National Geographic : 1953 Jan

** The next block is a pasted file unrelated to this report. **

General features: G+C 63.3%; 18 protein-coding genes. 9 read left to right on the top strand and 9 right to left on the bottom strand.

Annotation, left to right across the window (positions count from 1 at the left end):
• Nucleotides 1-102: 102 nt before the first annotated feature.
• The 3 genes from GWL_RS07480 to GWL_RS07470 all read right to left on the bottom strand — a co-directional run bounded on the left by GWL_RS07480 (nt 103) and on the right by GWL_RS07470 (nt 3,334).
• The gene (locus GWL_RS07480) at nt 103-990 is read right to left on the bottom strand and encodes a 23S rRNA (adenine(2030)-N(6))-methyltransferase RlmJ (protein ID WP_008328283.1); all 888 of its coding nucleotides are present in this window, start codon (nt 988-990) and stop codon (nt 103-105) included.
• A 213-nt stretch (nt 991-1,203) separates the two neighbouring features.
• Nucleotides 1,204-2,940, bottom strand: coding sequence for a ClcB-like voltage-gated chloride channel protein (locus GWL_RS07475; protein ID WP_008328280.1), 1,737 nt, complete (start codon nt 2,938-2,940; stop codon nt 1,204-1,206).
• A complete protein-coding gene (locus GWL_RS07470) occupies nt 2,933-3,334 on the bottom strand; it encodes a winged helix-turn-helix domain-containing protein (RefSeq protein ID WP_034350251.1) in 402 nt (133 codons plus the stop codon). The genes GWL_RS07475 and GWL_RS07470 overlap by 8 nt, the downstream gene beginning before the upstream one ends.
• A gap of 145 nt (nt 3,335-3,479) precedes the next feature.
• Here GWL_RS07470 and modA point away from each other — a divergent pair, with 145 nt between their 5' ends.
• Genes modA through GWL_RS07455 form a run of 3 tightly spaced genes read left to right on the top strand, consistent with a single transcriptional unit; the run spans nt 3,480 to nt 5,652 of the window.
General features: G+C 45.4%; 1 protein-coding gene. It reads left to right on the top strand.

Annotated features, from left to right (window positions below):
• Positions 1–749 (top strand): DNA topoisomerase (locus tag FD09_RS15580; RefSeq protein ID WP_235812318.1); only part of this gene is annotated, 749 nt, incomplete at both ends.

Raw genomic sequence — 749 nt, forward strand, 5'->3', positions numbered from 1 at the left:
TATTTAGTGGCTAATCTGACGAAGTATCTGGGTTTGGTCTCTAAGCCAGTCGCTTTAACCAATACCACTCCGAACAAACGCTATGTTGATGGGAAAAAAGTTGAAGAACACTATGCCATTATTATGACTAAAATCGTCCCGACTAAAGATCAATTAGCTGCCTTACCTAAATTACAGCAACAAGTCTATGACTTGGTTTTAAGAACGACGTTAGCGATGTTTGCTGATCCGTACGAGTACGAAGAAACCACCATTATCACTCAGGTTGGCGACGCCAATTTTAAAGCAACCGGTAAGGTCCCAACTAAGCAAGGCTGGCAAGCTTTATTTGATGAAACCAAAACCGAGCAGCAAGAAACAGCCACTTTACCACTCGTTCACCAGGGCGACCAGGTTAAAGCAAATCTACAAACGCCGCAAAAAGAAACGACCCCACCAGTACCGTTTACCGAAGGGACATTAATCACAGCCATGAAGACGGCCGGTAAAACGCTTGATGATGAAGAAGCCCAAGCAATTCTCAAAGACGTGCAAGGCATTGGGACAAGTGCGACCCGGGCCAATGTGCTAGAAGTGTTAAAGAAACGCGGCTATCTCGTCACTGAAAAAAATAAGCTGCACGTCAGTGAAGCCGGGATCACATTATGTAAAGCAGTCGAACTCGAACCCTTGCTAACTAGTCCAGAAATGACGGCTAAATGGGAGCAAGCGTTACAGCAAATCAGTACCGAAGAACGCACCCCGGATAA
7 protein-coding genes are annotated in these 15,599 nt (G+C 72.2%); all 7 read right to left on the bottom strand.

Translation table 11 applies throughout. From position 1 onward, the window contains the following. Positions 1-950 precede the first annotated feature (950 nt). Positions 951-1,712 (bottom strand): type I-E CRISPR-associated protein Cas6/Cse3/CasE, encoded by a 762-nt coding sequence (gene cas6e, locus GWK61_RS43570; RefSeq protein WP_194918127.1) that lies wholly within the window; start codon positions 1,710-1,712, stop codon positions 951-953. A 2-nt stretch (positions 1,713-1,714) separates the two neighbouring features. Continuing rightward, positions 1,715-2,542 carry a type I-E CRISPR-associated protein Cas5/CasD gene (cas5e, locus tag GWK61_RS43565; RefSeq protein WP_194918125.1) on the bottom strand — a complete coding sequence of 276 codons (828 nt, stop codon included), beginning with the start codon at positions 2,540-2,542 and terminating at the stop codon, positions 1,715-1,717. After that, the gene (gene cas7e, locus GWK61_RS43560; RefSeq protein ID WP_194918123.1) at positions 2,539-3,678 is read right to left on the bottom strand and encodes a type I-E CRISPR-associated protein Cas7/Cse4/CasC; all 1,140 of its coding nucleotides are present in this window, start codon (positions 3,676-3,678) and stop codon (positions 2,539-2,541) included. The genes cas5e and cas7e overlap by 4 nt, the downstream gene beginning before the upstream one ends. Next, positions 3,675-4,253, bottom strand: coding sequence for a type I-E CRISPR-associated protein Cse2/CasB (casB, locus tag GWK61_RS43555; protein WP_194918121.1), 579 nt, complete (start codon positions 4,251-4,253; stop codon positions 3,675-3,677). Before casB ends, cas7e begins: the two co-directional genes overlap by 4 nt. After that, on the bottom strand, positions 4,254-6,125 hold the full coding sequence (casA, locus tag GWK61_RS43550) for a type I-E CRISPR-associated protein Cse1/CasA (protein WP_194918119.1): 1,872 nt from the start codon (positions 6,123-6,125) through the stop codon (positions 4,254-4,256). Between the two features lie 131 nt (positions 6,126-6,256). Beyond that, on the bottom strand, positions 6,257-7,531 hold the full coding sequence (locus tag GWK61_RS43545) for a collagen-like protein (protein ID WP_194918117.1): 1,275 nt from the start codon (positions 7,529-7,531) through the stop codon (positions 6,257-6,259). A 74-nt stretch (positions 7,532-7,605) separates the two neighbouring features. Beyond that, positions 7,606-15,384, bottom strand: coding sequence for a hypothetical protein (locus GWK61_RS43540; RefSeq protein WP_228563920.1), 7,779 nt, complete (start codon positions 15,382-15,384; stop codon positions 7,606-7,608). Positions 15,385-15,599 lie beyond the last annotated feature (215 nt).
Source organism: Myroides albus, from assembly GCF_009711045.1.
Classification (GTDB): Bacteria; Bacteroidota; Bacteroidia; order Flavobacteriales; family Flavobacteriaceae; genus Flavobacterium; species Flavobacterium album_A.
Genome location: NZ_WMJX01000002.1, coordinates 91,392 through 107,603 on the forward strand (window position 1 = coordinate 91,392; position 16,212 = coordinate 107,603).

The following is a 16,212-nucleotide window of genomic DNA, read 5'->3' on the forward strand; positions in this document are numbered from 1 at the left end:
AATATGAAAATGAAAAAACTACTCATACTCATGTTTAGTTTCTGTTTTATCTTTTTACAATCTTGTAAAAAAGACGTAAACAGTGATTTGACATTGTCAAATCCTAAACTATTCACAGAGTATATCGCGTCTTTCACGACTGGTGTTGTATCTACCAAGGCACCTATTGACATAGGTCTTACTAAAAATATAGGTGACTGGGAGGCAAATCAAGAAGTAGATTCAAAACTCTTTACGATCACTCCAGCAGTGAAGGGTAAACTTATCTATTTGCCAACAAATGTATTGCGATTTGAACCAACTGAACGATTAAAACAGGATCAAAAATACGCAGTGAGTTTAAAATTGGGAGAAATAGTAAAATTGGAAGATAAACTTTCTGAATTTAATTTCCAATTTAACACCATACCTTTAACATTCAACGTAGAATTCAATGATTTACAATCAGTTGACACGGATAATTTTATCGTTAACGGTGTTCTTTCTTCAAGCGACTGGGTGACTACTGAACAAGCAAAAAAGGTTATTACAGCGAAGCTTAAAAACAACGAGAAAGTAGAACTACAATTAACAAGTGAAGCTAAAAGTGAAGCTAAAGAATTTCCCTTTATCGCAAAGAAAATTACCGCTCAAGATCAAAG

102 Canadian National Film Board Samuel Hearne's Name, Carved in 1767, Calls to Mind a Famous Arctic Trek As a Hudson's Bay Company agent seeking copper mines reported by the Indians, this intrepid Englishman in 1770-72 roamed 1,000 miles northwest of Hudson Bay, discovered the Coppermine River, and followed it to the Arctic Ocean. He found copper deposits but no mines. Hearne later became governor of Fort Prince of Wales, built near the present site of Churchill, Manitoba, between 1733 and 1744 to protect the company's fur trade (page 113). He made the inscription at Sloop Cove, near Churchill, before his trip to the Arctic. since 1934. Some of the first photographs of cosmic-ray tracks recorded in the emulsions of photographic plates were made on the stratosphere flight of the balloon Explorer II in 1935.* This program has been supervised by Dr. W. F. G. Swann, director of the Bartol Foundation, and our Hudson Bay expeditions benefited much from his wise counsel and active support. Before our trips to Churchill, I myself had taken part in this program on the solar eclipse expedition of The Society and U. S. Army Air Forces to Brazil in 1947;t on the 14,260-foot summit of Mount Evans, Colorado; and on a series of research flights by a B-29 "flying laboratory" of the U. S. Army Air Forces measuring cosmic rays up to altitudes of 30,000 feet between Canada and Chile (page 101). Our immediate objective here at Churchill was to study how cosmic rays are deflected in their flight by the earth's field of magnetic force which makes the compass needle point north. This magnetic field extends for thou sands of miles out into space around our planet, far beyond the atmosphere. At the same time we planned to investigate the widely held theory that the sun has a similar magnetic field which would deflect some cosmic rays coming from far outside the solar system so that they could not reach the earth at all. Earth's Magnetic Field Deflects Rays The earth's magnetic field deflects cosmic rays approaching our planet in inverse pro portion to the energy they possess. This deflecting power is smallest at the north and south geomagnetic poles (not the same as the magnetic poles) located in Greenland and * See National Geographic Society CONTRIBUTED TECHNICAL PAPERS, Stratosphere Series Vol. 1, No. 2, p. 37 et seq. t See "Eclipse Hunting in Brazil's Ranchland," by F. Barrows Colton, NATIONAL GEOGRAPHIC MAGAZINE, September, 1947.